Eulogy for Dr P. R. Hill: 1913~2000
read by his son John Hill
on 20th April, 2000
Peter Rowland Hill was born on the 18th September 1913 in Leicester. His
parents were hard working people who had several pork butchers shops and
who towards the end of their lives came to live at The Cottage (43 Main
Street) in Wymondham. Some of you present may remember them.
His childhood and education were in Leicester where he attended the Wyggeston
Grammar School. He did well both academically and in sporting terms, winning
cups for swimming and representing the school for two years in their first XV
rugby team. His academic ability resulted in his being offered a place at
Cambridge University. He chose the other, less obvious route, and turned it
down, preferring instead to go into his fathers business.
After a while he started manufacturing stuffing at Wymondham, initially in a
small building which later became the village post office (47 Main Street -
not the current location, 55 Main Street). He combined this undertaking with
helping in his fathers business until the factory in Wymondham became
available and, although much too large for his purposes, it was bought so
that the stuffing manufacturing company could expand. This was the start of
the Oakham Packing Company. He continued with this until 1996 when he was
made an offer he could not refuse and it changed ownership, although he still
Some years later the new owners moved the manufacturing away from Wymondham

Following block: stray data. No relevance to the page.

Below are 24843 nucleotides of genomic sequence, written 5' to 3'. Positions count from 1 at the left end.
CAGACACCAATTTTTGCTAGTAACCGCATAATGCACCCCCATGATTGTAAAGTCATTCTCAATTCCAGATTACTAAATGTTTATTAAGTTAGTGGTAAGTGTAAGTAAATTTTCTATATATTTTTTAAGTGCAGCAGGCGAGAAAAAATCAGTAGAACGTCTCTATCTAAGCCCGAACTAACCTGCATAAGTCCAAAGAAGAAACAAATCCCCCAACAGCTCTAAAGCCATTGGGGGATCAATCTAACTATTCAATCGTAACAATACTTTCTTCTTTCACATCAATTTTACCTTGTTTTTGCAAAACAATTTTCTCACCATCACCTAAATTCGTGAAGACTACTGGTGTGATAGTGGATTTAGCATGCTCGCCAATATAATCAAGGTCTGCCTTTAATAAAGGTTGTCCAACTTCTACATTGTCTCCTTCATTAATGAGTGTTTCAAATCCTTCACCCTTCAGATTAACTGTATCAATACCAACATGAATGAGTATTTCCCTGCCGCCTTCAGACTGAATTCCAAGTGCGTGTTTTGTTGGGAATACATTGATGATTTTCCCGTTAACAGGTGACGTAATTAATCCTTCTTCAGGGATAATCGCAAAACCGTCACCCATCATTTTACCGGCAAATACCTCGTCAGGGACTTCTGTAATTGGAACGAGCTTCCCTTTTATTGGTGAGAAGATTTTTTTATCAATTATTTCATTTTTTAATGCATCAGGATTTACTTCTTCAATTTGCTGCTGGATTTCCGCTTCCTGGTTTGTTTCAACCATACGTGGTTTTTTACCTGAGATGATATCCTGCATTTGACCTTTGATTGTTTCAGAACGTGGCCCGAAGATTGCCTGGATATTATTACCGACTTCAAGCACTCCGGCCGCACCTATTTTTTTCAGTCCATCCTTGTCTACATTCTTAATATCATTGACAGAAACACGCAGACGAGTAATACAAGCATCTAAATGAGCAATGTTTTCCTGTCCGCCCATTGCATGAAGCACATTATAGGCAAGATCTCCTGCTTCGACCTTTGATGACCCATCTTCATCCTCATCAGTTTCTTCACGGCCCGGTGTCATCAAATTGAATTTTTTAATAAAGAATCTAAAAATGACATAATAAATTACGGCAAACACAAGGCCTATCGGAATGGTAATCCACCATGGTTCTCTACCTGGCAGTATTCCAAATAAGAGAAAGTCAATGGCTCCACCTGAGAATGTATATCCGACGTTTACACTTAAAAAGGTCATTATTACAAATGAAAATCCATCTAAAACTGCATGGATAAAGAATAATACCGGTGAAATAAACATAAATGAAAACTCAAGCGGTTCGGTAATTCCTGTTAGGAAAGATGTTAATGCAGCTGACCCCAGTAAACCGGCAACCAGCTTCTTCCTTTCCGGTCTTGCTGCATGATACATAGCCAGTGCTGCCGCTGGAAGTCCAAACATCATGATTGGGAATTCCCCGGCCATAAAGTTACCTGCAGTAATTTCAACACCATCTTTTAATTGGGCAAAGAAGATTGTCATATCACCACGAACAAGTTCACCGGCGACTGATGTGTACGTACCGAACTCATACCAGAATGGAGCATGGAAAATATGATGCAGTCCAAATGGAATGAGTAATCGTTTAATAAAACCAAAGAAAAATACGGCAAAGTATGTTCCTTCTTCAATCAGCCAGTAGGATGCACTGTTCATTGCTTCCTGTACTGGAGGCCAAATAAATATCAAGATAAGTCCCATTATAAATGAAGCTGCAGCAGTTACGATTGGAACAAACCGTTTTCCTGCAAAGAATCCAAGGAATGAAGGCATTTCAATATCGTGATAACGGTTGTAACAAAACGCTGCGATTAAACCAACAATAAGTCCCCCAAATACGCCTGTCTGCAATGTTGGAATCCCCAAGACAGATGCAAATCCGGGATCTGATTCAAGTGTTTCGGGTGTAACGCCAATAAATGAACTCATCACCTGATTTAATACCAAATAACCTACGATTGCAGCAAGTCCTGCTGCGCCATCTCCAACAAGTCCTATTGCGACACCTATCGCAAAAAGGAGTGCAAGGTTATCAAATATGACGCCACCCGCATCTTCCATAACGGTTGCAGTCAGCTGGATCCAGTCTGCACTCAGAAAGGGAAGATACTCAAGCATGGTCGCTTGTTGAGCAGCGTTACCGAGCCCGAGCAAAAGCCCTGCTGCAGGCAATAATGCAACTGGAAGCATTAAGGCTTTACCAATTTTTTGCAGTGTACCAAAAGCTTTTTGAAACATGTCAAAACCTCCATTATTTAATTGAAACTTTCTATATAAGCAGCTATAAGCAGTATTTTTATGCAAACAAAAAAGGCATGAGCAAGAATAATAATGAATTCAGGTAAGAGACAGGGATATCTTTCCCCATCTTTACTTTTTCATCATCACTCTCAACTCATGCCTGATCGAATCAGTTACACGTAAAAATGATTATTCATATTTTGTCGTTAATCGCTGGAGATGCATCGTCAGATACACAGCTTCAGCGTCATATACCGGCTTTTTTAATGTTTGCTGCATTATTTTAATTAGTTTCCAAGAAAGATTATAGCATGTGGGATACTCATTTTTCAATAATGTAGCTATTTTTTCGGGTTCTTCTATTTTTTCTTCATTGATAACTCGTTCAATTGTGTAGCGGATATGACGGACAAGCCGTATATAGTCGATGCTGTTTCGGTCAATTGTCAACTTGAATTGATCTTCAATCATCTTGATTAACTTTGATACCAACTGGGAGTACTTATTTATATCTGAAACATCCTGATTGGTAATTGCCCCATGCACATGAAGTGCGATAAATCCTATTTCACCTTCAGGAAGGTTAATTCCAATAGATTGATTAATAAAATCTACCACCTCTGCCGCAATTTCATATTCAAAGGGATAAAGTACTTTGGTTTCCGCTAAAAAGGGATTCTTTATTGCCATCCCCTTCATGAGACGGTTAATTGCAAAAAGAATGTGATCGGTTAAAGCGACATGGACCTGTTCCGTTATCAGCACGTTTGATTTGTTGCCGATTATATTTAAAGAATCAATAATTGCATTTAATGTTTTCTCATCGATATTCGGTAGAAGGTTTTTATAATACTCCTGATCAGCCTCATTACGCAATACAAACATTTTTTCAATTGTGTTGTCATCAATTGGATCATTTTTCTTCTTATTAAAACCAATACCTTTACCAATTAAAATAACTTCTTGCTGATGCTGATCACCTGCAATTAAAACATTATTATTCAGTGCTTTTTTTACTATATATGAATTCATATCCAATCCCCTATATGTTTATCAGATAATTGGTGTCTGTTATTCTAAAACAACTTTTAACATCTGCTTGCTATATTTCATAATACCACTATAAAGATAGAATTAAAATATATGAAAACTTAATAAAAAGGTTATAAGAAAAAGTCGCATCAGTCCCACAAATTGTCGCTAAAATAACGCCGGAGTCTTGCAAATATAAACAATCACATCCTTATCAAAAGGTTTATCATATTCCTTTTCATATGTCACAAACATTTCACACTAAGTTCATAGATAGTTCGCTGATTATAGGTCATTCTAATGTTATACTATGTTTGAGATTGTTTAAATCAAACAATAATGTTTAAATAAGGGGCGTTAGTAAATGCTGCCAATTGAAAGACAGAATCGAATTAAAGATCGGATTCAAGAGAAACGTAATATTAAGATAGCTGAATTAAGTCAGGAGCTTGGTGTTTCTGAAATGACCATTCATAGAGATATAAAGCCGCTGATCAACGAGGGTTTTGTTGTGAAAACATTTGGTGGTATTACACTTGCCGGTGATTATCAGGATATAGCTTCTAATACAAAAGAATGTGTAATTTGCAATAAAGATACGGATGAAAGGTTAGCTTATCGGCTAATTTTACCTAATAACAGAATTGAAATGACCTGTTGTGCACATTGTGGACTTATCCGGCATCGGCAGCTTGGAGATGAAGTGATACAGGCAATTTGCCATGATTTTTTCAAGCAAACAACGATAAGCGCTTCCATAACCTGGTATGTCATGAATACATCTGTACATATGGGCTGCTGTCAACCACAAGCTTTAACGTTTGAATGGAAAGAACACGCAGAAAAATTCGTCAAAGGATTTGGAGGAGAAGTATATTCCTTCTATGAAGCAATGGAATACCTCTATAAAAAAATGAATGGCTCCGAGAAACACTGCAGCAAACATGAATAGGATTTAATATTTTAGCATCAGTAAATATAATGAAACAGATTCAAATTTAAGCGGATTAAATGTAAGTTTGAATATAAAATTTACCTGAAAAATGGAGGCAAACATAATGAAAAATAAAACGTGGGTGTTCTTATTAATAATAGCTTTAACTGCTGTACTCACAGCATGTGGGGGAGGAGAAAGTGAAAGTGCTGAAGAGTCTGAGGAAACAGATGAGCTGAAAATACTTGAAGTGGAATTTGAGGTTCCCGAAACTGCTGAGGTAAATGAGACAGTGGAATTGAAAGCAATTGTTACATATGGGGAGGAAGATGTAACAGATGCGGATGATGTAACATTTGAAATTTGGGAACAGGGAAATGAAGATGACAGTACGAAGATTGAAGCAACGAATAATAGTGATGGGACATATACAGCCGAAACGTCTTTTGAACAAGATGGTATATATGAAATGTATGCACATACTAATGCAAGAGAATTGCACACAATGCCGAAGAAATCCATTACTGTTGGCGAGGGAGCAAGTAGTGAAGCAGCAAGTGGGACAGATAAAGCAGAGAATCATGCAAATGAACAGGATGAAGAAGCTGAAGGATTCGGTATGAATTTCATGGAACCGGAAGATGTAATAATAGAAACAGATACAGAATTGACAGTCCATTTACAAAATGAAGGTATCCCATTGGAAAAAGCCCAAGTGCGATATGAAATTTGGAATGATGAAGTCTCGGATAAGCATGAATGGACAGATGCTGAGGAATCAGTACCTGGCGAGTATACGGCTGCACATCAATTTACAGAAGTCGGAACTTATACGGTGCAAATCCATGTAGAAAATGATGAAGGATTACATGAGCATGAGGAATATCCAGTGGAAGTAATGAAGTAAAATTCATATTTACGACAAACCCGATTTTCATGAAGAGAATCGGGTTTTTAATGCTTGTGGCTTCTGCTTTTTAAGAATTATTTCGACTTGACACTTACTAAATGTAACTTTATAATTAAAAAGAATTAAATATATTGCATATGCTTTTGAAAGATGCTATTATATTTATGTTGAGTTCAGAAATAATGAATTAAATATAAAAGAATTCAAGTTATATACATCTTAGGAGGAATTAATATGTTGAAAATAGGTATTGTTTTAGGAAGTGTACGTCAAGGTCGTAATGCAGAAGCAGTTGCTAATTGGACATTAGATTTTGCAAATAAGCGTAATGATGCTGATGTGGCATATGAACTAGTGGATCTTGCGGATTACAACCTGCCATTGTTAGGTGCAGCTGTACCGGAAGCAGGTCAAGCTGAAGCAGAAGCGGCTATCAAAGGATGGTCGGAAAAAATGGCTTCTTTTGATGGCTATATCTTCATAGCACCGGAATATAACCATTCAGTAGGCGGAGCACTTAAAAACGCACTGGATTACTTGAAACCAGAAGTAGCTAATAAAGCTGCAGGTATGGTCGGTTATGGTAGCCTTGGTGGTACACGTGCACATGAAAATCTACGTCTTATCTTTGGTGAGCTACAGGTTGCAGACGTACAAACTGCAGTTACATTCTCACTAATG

and he was able to take the premises back, and thus Space Foods came into
being. It is worthy of note that when he restarted the business there were
members of staff who could have remained with the old Oakham Packing Company,
but instead preferred to throw in their lot with Peter Hill and joined Space Foods.
Whilst all this was going on he found time to do other things, too.
In 1935 a new vicar was appointed to the parish, a Reverend Sherwin, who
moved with his wife and two children from Birkin in Yorkshire to Wymondham.
Revd Sherwin was the vicar in the village for 20 years, and there is a plaque
in the chancel of the church recording his time here.
One of his two children was a girl called Joan Margaret, and she became Peter
I was told many years ago by my Grandmother Hill that one day she and her son
were walking along Polka Walk in Wymondham when they passed an attractive
young lady. After getting out of earshot he confided in her that Thats the
girl Im going to marry - and he did.
They were married in Wymondham church by Canon Smith of Waltham in 1942. Revd
Sherwin was too busy that day to conduct the service: he was giving his daughter
away in marriage.
My parents lived ever since in the same house, The Bowery, which they altered
to their liking over a number of years. It is there that he died, as he would
The marriage produced three children. The eldest, Rosalind, in 1944; me, in
1946; and David, in 1949. We are all here today.
You might have thought that rearing a family and running a business was
enough to keep anyone busy, but not him. In 1946 he became a Parish Councillor;
a Rural District Councillor; and a County Councillor. The Council work was of
great interest to him, and he was elected Chairman of the Rural District Council
for some 12 years. Additionally he was made a magistrate in 1960 and sat on the
bench at Melton.
As a County Councillor he was elected to be a County Alderman in 1961, but
this position was abolished in the 1973 change of local government arrangements.
He continued as a County Councillor after 1973, being repeatedly re-elected
until his retirement from the Council.
In 1973 when the Rural District Council and the Urban District Councils were
abolished and replaced by the Melton District Council as it then was, there
was a requirement to have a chairman in place to start the meeting and, whilst
he was not a member of the Council, it was he who was selected to take the
chair for the first meeting, to enable the Council to come into being.
During his time on the County Council he was chairman of both the Education